history text

Rahui Pokeka/Huntly

In the early 1840's Reverend Ashwell established a Missionary Station, Kaitotehe, across the river from Taupiri Mountain. While Ashwell was there, the local Maori pointed out a coal seam further to the north. This coal was later tested and proved to be usable coal. A small mine, Kupa Kupa, was developed on the west side of the river, south of Huntly. The coal from this mine was used during the Waikato Wars to fire the ships used by the British during this same war Rahui Pokeka, as Huntly was then known, a stockade had been built on the riverbank, not for soldiers, but for animals and stores. This was sited in the middle of today's Main Street.
After the wars some of the soldiers were granted land in our area. Most of the grants were 50 acres/20.2 hectares, and were on the east side of the river. This was the beginning of the European settlement of Huntly.
In 1870, a settler, James Henry arrived to take up the position of Postmaster. He named the town "Huntley Lodge" after his home in Scotland. Eventually the "Lodge" was dropped and then the "e".... Huntly.
The Ralph family were also one of our early families, and began working the first mine in the east side of the river.
While mining this site, on the hill behind today's brickworks, fire-clay was discovered. A brickworks was then established.
More coal mines were opened in Huntly and the surrounding towns, hence Huntly became synonymous for both coal and bricks.

Ralph Mine Disaster

At 7:20am on Saturday 12th September 1914, a tremendous explosion shook the township of Huntly. So great was the force of the explosion that the reverberating roar was heard at Kimihia, some two miles away.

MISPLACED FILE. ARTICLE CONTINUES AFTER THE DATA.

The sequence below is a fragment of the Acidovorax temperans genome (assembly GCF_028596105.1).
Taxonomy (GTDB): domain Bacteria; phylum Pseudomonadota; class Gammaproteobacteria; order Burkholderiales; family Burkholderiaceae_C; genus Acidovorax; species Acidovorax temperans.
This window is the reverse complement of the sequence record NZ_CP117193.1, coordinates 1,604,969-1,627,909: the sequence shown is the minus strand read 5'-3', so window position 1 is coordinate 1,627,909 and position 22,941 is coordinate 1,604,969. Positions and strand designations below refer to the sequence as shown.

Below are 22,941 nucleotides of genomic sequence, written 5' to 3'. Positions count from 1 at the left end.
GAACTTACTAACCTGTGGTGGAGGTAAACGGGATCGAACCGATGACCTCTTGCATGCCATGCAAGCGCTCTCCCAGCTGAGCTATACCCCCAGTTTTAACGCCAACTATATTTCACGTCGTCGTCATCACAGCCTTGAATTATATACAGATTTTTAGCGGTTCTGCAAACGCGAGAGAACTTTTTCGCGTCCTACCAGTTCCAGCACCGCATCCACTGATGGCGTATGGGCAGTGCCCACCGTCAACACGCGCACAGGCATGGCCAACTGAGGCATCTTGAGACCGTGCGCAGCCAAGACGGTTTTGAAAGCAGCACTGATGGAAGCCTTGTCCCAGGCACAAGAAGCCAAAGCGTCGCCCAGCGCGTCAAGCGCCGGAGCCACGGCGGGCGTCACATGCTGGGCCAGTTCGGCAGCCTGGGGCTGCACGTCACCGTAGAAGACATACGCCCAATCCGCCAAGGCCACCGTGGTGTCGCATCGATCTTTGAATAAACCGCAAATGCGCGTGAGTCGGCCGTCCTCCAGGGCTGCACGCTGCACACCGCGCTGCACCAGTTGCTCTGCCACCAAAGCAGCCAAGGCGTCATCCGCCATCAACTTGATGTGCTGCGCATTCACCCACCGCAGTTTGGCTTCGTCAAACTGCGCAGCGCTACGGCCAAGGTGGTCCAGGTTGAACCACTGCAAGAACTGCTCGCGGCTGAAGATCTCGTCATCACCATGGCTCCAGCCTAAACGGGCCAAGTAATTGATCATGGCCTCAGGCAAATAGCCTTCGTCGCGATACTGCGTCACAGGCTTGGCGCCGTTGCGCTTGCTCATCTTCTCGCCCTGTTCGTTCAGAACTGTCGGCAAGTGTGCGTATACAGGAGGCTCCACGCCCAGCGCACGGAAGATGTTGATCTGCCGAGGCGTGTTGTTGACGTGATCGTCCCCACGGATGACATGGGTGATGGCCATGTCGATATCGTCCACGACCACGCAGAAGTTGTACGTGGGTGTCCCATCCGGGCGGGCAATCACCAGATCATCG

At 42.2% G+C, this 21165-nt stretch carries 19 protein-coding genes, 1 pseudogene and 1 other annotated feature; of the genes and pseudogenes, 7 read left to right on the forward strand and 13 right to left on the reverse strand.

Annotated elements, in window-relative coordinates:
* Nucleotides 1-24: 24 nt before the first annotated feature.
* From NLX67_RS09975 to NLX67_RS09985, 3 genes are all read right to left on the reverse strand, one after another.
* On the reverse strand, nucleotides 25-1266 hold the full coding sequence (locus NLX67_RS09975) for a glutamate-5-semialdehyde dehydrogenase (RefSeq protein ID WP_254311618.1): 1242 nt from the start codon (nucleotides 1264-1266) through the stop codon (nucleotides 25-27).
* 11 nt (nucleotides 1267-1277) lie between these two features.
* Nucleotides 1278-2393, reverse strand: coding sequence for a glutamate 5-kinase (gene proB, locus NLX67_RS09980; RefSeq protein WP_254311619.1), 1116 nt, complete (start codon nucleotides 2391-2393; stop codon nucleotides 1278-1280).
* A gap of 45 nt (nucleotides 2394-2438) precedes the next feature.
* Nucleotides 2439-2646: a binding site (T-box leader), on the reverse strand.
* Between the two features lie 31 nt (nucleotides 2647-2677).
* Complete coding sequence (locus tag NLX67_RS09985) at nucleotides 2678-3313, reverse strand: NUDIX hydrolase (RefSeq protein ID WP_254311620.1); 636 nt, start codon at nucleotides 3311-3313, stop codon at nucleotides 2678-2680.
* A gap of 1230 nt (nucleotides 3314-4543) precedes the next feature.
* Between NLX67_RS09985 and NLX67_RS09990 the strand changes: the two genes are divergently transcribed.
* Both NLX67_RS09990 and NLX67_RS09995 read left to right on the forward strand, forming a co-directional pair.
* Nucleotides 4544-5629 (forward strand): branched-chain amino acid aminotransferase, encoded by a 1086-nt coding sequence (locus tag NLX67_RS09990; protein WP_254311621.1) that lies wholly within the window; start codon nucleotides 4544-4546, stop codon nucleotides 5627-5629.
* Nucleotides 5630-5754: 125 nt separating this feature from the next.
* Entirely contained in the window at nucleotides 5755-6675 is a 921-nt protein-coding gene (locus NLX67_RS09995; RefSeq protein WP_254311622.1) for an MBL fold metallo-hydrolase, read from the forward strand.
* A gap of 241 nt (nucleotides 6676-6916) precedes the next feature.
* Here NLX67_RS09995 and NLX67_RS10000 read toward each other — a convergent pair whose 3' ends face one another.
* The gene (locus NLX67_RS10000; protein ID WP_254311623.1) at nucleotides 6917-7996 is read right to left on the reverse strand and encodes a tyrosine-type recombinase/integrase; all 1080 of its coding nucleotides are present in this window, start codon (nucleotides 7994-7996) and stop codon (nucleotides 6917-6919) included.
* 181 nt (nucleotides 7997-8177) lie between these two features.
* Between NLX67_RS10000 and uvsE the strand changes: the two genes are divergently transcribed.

Forty-three men lost their lives in the coal mining disaster; the second highest death toll in New Zealand’s mining history. Over the mine shaft, that dominated the Huntly skyline, a large column of smoke and dust shot into the sky, interspersed for a few minutes with sheets of flickering flame. Men near the east ventilation shaft heard two dull, heavy sounds, moments apart, then came belching dust, smoke and flame and a hissing noise.
A Royal Commission of Inquiry was set up to investigate the disaster, which found the cause to be an explosion of accumulated firedamp, which ignited on contact with the naked flame of a miner’s lamp.

Various Clubs and Community Members came together to see the disaster and the impact on Huntly remembered. A Model Poppet Head was unveiled in the Main Street along with a head stone bearing all 43 names of the men that perished.


The Waikato Coalfields Museum

Over a hundred and twenty years ago a homestead was built for the first coal mine manager of Huntly - William Tattley. Now it's home the Waikato Coalfields Museum which houses various collections of photos, oral histories, family histories and artefacts that bring to life Huntly's unique coal mining history.
The museum is located on Harlock Place, off Hakanoa Street, only 100 meters north of the Huntly Town Centre. The Museum is open 7 days a week from 10am to 4pm and entry is free, however they do appreciate a small donation.
For more information on the museum, visit their website by clicking the picture to the right of the page.